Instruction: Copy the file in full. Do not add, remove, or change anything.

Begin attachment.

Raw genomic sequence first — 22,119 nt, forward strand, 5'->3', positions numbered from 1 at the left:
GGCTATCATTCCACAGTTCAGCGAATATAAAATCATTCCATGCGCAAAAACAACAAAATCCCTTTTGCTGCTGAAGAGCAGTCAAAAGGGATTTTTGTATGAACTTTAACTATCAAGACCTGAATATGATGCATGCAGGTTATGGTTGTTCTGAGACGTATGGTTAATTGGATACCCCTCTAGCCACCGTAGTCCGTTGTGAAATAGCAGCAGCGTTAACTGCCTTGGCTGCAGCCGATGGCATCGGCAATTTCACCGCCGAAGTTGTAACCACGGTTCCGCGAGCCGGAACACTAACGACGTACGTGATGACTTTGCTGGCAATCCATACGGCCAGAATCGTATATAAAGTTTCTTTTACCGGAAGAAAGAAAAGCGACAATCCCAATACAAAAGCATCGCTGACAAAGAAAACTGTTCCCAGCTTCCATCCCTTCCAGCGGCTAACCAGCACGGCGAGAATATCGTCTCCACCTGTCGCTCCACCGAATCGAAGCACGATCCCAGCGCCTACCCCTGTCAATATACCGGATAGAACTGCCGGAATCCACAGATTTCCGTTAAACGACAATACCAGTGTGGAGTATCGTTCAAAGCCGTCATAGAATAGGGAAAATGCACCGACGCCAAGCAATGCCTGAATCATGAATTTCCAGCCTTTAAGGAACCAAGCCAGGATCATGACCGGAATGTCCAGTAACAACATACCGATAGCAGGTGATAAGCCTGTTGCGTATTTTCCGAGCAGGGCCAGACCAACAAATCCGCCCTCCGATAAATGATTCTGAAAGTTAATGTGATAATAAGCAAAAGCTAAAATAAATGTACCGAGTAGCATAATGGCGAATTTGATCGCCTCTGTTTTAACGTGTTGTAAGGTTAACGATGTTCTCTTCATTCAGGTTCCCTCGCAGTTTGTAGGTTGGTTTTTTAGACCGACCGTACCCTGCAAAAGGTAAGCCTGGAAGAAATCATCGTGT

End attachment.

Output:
Raw genomic sequence first — 22,119 nt, forward strand, 5'->3', positions numbered from 1 at the left:
GGCTATCATTCCACAGTTCAGCGAATATAAAATCATTCCATGCGCAAAAACAACAAAATCCCTTTTGCTGCTGAAGAGCAGTCAAAAGGGATTTTTGTATGAACTTTAACTATCAAGACCTGAATATGATGCATGCAGGTTATGGTTGTTCTGAGACGTATGGTTAATTGGATACCCCTCTAGCCACCGTAGTCCGTTGTGAAATAGCAGCAGCGTTAACTGCCTTGGCTGCAGCCGATGGCATCGGCAATTTCACCGCCGAAGTTGTAACCACGGTTCCGCGAGCCGGAACACTAACGACGTACGTGATGACTTTGCTGGCAATCCATACGGCCAGAATCGTATATAAAGTTTCTTTTACCGGAAGAAAGAAAAGCGACAATCCCAATACAAAAGCATCGCTGACAAAGAAAACTGTTCCCAGCTTCCATCCCTTCCAGCGGCTAACCAGCACGGCGAGAATATCGTCTCCACCTGTCGCTCCACCGAATCGAAGCACGATCCCAGCGCCTACCCCTGTCAATATACCGGATAGAACTGCCGGAATCCACAGATTTCCGTTAAACGACAATACCAGTGTGGAGTATCGTTCAAAGCCGTCATAGAATAGGGAAAATGCACCGACGCCAAGCAATGCCTGAATCATGAATTTCCAGCCTTTAAGGAACCAAGCCAGGATCATGACCGGAATGTCCAGTAACAACATACCGATAGCAGGTGATAAGCCTGTTGCGTATTTTCCGAGCAGGGCCAGACCAACAAATCCGCCCTCCGATAAATGATTCTGAAAGTTAATGTGATAATAAGCAAAAGCTAAAATAAATGTACCGAGTAGCATAATGGCGAATTTGATCGCCTCTGTTTTAACGTGTTGTAAGGTTAACGATGTTCTCTTCATTCAGGTTCCCTCGCAGTTTGTAGGTTGGTTTTTTAGACCGACCGTACCCTGCAAAAGGTAAGCCTGGAAGAAATCATCGTGT